As I learn more about my own mental illness, I understand more about why people find this affliction difficult to understand in others.  Let me illustrate with a story.

Suppose I were expected to stand up in public to promote an enterprise or a meeting.  Many influential people whom I admire (and fear a little) are watching and listening; I want to–I NEED to–make a good impression.  However, backstage on the way to the platform, I have fallen and twisted my ankle.  I can hardly put any weight on it, and certainly cannot walk on it without excruciating pain.  So what do I do?

I walk across the platform without a limp or a grimace.  I endure the pain with a smile on my face and hope and pray I don’t fall over or pass out.  I make my presentation from behind the lectern, and I am not as energetic as I would have been otherwise, but I conduct myself and my business in a positive and professional (if not exciting) manner.  When finished, I smile and wave and make the long trip behind the curtains without letting anyone see the agony I am feeling.  When I get backstage I collapse and need to be helped to my car, into my house, and straight into bed.  I feel guilty that my audience got my best effort, but my family only gets a suffering shell of myself; so I won’t let anyone help me or make a fuss over me.  My wife is understanding and quietly provides for me and helps me from a loving distance; one of my children pouts when I can’t take him to the ball game, and complains that I always put my family last.  The sting of that attack only makes the ankle hurt worse.

If I try to get up and take the trash out, I may damage the leg even more; if I don’t, the guilt hangs around like a song I heard and can’t get out of my head.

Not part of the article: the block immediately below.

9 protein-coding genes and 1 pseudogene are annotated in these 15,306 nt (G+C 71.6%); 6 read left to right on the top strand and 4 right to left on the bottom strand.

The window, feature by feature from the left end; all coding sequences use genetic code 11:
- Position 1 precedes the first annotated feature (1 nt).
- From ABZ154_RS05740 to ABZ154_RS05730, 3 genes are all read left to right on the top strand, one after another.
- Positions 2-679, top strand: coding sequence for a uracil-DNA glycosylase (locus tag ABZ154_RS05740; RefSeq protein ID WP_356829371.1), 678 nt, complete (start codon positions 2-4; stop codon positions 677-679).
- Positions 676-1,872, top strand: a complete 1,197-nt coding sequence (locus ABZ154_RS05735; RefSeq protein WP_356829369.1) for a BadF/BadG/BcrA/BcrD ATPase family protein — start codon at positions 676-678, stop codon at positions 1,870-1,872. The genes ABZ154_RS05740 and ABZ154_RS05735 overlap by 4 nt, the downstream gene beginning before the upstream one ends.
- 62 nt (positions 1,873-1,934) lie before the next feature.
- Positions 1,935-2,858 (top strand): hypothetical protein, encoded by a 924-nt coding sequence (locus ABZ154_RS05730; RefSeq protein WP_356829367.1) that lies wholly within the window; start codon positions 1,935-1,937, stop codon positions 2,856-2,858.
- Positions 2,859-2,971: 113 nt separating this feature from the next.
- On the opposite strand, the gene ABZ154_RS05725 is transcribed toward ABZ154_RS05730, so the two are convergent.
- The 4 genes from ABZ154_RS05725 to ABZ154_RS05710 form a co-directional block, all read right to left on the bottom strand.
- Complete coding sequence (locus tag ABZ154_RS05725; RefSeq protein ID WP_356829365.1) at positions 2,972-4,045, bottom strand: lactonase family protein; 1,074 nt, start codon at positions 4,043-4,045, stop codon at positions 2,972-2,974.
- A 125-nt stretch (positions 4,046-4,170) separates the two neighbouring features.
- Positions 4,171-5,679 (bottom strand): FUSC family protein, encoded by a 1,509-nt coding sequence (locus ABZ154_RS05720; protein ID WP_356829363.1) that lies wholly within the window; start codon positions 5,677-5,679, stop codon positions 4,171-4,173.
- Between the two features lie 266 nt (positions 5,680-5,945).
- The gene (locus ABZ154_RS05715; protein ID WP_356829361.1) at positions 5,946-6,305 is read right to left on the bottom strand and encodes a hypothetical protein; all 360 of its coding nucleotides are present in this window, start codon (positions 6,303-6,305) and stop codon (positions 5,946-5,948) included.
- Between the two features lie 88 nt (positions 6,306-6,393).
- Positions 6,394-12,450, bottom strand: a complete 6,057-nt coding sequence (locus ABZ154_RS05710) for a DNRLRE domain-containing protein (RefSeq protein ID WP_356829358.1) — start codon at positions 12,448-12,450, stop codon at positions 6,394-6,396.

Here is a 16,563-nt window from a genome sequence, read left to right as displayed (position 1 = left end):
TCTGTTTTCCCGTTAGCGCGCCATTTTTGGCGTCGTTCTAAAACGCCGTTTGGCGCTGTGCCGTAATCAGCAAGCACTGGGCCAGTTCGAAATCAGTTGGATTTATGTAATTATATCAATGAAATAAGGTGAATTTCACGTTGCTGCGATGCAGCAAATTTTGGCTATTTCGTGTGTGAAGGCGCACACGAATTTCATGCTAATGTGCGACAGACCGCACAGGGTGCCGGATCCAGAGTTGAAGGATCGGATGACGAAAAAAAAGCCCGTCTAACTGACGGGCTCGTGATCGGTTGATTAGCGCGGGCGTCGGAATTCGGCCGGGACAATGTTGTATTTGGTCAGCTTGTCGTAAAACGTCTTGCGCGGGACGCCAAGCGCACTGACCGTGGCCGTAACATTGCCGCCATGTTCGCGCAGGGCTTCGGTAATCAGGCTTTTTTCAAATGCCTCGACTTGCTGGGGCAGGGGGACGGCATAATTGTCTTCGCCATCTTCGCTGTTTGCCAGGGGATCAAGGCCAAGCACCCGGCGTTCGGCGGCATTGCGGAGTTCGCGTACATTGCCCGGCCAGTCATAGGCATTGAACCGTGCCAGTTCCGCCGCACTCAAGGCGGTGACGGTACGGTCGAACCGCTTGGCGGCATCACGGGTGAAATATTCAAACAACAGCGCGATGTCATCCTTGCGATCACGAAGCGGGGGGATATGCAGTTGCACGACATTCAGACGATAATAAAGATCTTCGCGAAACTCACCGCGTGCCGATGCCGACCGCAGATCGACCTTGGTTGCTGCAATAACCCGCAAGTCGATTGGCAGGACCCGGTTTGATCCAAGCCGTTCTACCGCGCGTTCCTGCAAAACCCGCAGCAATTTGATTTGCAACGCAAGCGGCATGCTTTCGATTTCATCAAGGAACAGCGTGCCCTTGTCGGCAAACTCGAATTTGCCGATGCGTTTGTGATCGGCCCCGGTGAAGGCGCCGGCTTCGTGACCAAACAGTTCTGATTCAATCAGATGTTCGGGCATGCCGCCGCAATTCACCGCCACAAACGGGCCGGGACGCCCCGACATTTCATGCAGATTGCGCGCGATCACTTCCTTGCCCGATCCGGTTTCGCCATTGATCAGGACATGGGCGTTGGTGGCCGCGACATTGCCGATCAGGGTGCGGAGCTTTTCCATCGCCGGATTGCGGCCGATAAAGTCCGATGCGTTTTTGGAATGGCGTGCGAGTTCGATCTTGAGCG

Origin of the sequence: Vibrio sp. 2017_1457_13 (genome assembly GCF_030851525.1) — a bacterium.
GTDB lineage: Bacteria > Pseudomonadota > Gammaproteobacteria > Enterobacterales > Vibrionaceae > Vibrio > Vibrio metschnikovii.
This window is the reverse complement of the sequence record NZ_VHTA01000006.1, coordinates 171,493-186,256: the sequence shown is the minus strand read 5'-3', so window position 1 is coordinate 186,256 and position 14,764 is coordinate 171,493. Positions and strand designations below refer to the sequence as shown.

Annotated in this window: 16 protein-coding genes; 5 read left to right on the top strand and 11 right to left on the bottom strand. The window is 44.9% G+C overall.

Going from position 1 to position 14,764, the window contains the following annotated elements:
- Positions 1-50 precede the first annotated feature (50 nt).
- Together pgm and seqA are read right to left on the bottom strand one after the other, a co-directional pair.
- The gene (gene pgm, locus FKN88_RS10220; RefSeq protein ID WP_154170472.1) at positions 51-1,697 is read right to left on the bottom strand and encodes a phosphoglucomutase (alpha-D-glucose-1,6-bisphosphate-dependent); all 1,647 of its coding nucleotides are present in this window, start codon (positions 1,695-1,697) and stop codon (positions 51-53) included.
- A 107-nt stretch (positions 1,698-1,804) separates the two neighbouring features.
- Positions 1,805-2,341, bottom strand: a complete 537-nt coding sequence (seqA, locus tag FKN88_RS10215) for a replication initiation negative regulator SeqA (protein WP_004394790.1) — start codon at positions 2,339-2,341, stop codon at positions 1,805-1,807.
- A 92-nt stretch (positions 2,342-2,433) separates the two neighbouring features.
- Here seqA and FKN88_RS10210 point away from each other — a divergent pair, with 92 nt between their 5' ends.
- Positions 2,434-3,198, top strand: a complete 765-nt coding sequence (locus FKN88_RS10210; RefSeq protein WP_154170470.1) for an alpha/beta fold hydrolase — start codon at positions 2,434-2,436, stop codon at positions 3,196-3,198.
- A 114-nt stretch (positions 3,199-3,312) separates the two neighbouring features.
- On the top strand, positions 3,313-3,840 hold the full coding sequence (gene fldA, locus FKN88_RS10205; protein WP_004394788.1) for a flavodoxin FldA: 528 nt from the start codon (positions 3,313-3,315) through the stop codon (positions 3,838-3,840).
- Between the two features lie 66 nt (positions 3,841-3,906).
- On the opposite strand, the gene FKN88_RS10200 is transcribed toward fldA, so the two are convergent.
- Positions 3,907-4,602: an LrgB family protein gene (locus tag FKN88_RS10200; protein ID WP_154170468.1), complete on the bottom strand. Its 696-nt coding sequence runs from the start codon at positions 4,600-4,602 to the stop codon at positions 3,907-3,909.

And that’s what my mental illness is like.

I force myself to be functional in public, because I have made commitments I feel I must keep.  I am looking for work, and know I will have to put on a good front if I hope to be hired.  So I push through the pain and despair with a smile on my face and the appearance of normalcy.  When I get off the public stage, I collapse and retreat into the agony and the guilt.  No amount of prayer takes away the pain.  I push people away because I don’t want to hurt them, and I don’t want them to hurt me.  In reality, I look to the doctors and counselors to help heal my crushed spirit, but family and friends sometimes don’t understand why I won’t accept their version of help.

Mondays are the hardest days of the week, because I have used all my mental energy and discipline to be functional in church on Sunday; I have nothing left to give until my emotional batteries recharge a bit.

After months of recovery, medical treatment, therapy, and the rest, I should be better now, right? 

One more illustration:  a person with mental illness is like a flooded house.  The waters may retreat, and you may clean it up and make it pretty again; but the insulation is still wet, the mold is still growing, the wires are still being corroded, the lost items can never be replaced–and you always live with the fear that the flood waters may return. 

My ankle is not twisted, but my brain is.  And, in reality, the two are not as different as I once thought.